Not smart enough. Not pretty enough. Not original enough. Too contrived. Too air-brushed. Too personal. Too conservative. Too liberal.
Like. Dislike. Love. Swipe and continue.
It's 7 am, I'm still in bed and I've already passed judgment on at least fifty people. I've looked at them, I've examined them, and I've found them wanting. Some are friends. Some are family. Some are people I've never met. Yet I've judged them, one and all. Through the power of the almighty swipe I've pounded down the gavel and dismissed them from my courtroom. But it's OK. I've got a full docket today. And as new photos and stories fill my feed I continually render judgment, deciding who is and who is not worthy of my time, and upon whom I will deign to reach down and bestow the power of the holy grail: The elusive LIKE. Many are called but the chosen are few, and if you want validation from me then you better wow me. Otherwise I'll simply reach down, and with a flick of the finger make my determination: Not good enough. Next.
We all crave it. We all seek it like crazy. Deeply-woven into the fabric of every human being is a desire to be appraised and valued by our peers. We want the approval of others, and we'll spend hours photo-shopping and curating our social media accounts to get it. We hit POST, and then we wait. How many people will read my article? How many will appreciate that clever turn of phrase? How many will LIKE my video? And when the number isn't quite as high as we'd hoped—what happens? When our Facebook approval rating plummets and our value as human beings drops proportionally, there's clearly a lot more at stake than we thought. What we thought was a game has turned into a sinister, insatiable quest for the approval of others. We must continually justify our existence and prove our worth as human beings.
This quest is exhausting. And when your identity and worth as a human being is tied up in the judgment of others—you're in deep, deep trouble. Because, however well-curated and photo-shopped your life may be, sooner or later someone is going to look at you, they'll swipe, and they'll move on. Verdict rendered. Approval lost. And as Paul Zahl says, nothing terrifies us more than an unfavorable verdict: “I am suggesting that the fear beneath all fears, which in turn creates the stress, depression, and anger of everyday life and human history, is the fear of judgment. This is to say, the fear of ultimate condemnation.”(1)
But what if there was another way? A way that didn't require the approval of others at all?
The Apostle Paul says this:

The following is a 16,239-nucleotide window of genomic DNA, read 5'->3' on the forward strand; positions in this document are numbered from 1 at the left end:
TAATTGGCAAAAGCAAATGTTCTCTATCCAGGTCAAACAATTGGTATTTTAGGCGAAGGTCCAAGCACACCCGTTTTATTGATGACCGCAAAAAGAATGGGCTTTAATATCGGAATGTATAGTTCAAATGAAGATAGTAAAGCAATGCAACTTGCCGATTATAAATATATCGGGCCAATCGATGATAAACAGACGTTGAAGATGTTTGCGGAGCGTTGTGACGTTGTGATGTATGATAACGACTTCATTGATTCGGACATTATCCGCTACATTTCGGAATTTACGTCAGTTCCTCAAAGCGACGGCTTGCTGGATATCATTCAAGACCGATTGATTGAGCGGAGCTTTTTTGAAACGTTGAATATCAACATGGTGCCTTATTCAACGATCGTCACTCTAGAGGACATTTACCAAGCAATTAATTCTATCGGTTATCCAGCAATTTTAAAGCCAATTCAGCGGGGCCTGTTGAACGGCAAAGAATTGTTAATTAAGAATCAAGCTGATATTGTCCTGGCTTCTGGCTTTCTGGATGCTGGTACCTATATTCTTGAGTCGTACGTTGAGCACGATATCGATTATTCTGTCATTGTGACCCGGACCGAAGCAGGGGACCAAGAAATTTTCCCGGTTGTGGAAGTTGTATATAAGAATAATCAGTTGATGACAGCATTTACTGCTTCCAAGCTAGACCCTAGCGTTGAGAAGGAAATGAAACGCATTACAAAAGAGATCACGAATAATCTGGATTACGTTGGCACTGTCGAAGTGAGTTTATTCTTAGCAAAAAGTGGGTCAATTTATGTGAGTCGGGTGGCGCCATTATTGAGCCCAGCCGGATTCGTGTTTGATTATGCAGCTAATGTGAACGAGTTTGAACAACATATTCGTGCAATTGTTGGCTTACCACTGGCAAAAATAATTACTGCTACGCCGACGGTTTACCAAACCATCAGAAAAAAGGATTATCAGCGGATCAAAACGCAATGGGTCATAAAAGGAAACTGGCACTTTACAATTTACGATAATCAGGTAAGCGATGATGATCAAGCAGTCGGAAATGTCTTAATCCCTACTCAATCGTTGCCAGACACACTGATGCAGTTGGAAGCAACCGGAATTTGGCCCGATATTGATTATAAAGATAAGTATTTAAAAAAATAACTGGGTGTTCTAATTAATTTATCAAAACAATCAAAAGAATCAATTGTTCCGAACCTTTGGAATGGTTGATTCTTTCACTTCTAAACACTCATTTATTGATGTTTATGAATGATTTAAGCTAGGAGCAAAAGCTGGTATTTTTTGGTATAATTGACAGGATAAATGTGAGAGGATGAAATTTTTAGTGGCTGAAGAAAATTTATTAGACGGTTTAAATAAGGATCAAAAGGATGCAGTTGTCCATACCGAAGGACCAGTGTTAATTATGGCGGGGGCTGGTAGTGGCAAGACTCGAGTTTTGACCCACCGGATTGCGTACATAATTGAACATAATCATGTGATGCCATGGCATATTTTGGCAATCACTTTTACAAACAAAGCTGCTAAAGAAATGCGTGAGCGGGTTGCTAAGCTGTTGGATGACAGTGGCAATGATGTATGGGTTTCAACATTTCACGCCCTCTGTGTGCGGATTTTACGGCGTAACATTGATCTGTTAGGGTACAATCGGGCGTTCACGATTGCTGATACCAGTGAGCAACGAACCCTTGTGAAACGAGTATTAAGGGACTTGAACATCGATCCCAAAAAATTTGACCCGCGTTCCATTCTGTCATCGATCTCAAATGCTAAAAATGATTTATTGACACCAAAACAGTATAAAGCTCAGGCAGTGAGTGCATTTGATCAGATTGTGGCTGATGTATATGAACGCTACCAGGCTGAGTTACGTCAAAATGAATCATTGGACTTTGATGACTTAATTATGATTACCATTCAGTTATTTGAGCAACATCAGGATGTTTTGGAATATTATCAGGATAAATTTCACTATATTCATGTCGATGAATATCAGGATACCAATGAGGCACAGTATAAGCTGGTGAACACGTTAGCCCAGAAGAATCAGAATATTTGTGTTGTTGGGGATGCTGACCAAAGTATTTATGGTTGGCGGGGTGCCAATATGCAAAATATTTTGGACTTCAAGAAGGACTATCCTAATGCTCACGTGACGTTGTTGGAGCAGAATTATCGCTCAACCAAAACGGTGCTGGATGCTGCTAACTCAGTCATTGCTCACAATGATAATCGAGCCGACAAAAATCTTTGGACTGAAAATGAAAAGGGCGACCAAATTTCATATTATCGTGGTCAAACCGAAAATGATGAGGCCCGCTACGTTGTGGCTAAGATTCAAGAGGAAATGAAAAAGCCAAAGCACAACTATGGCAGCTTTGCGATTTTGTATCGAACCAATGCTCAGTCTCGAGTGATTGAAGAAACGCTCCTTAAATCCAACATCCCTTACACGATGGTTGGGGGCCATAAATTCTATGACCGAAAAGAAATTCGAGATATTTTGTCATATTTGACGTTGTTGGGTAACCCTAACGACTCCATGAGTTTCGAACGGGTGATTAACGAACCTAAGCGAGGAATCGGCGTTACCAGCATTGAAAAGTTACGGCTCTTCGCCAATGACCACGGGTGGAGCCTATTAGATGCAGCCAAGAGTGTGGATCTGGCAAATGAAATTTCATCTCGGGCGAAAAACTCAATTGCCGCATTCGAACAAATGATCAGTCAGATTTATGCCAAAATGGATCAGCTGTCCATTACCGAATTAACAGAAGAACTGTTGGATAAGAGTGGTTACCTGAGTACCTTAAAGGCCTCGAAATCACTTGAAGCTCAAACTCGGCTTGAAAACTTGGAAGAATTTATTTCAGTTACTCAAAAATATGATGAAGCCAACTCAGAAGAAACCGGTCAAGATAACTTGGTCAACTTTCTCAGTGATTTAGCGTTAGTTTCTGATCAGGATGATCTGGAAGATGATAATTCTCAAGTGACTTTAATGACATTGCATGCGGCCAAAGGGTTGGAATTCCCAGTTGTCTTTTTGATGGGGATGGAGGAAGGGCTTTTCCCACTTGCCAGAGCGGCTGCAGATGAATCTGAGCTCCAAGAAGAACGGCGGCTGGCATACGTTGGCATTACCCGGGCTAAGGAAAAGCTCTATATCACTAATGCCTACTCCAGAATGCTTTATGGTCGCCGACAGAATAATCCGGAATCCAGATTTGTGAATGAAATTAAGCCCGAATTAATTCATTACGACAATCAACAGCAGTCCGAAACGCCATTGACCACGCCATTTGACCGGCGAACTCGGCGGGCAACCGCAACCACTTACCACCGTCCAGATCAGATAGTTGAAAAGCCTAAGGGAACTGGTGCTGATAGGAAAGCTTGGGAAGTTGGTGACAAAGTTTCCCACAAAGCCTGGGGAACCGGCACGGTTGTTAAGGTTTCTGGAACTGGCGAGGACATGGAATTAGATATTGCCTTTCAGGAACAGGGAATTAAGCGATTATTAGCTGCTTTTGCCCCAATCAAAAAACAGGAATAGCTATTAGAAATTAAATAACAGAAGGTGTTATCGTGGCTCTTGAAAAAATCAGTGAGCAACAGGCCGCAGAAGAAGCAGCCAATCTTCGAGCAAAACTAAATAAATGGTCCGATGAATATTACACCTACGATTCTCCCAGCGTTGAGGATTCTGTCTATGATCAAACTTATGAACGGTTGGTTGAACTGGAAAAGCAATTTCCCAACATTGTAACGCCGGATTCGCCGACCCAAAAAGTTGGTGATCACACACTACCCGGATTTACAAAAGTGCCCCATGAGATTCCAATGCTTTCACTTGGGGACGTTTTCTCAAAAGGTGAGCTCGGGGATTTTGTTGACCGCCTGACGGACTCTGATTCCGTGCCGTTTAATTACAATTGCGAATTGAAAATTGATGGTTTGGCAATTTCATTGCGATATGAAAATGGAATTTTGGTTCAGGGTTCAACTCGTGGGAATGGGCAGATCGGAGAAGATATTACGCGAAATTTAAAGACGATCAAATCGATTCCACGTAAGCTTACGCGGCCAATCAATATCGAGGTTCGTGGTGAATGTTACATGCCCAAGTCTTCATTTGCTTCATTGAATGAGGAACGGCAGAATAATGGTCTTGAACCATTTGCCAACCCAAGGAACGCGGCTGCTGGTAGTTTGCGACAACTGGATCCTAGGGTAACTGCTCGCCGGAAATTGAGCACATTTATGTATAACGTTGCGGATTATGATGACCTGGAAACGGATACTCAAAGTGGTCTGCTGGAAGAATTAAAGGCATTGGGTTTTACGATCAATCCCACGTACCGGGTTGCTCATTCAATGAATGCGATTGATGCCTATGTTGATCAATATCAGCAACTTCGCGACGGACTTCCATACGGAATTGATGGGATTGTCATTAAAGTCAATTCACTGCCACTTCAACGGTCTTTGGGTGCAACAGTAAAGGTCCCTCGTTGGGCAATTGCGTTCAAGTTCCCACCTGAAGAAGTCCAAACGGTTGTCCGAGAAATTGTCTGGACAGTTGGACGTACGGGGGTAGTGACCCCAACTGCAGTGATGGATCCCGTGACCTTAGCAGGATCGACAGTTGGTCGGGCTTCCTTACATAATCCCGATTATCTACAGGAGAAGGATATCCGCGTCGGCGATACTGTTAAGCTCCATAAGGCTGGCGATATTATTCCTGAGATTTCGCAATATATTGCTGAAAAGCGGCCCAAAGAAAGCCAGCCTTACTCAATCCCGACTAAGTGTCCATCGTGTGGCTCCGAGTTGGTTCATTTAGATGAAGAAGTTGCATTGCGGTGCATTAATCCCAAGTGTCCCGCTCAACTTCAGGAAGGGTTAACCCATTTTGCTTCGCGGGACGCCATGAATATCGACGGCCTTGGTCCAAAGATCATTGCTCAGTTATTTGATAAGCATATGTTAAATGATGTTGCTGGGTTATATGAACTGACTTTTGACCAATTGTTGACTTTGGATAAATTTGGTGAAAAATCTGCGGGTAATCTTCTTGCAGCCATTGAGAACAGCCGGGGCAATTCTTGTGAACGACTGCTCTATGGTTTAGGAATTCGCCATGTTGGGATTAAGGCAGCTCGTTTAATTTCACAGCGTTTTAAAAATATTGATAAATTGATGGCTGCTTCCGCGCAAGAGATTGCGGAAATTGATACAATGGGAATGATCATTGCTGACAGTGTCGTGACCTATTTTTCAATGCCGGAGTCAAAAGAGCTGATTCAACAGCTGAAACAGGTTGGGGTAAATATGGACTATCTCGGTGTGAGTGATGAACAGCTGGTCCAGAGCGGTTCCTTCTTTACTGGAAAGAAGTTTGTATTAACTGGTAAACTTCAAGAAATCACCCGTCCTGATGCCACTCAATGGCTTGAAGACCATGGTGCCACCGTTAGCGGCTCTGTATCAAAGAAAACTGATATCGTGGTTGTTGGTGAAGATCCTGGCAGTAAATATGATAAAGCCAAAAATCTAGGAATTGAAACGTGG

“Am I now trying to win the approval of human beings, or of God? Or am I trying to please people? If I were still trying to please people, I would not be a servant of Christ” (Galatians 1:10).
This is bold. He’s saying that it’s literally impossible to please every human being. Not just hard. Not just difficult. Impossible. Completely and utterly impossible. And not only that, but it's impossible to seek the approval of God and human beings at the same time. You can't simultaneously be a people-pleaser and a God-pleaser. If you spend your life chasing after the holy grail of the LIKE and you sacrifice your blood, sweat, and tears to the god of human approval, then you're going to miss out on something important. Something key. Something astounding.
The only reason Paul can stake his claim so boldly is that he knows a truth the rest of us so often forget: The only approval we need—the only approval we've ever needed—we already have. In Christ Jesus, God appraises you and He finds you well-pleasing. And His verdict is ironclad: “There is therefore now no condemnation for those in Christ Jesus” (Romans 8:1).
And this doesn't apply only when you behave, like when you happen to have a good day and you remember to make your wife a cup of coffee. Or when you don’t mouth off to your boss and didn't overindulge at the office party. No. God is now and always well-pleased with you on account of Christ. His approval is not conditioned upon how well-coiffed and perfectly-curated and morally-upright (or downright) your life happens to be in any given moment. God isn't looking down from Heaven with his binoculars, giving you a round of applause on your good days and booing through His megaphone on your bad days. His approval of you is unconditional, based not on your performance but upon the perfect performance of His Son. And you need to hear that. Nothing in the world could cause God's approval rating to drop. He rejoices over you. He can't stop smiling. He can't stop applauding. And He couldn't be prouder.
That is the power of a verdict. Most of us fear the word "judgment," imagining chains and prisons and anguish. But for the one declared innocent and free, there is no sweeter sound in the world than the dropping of the gavel.
"It is finished." Judgment has been rendered. The gavel has dropped.
And one day, my friends—soon, very soon—all swiping will cease. Lord haste the day!
Now, if you'll excuse me, I need to see how many people have LIKED this post.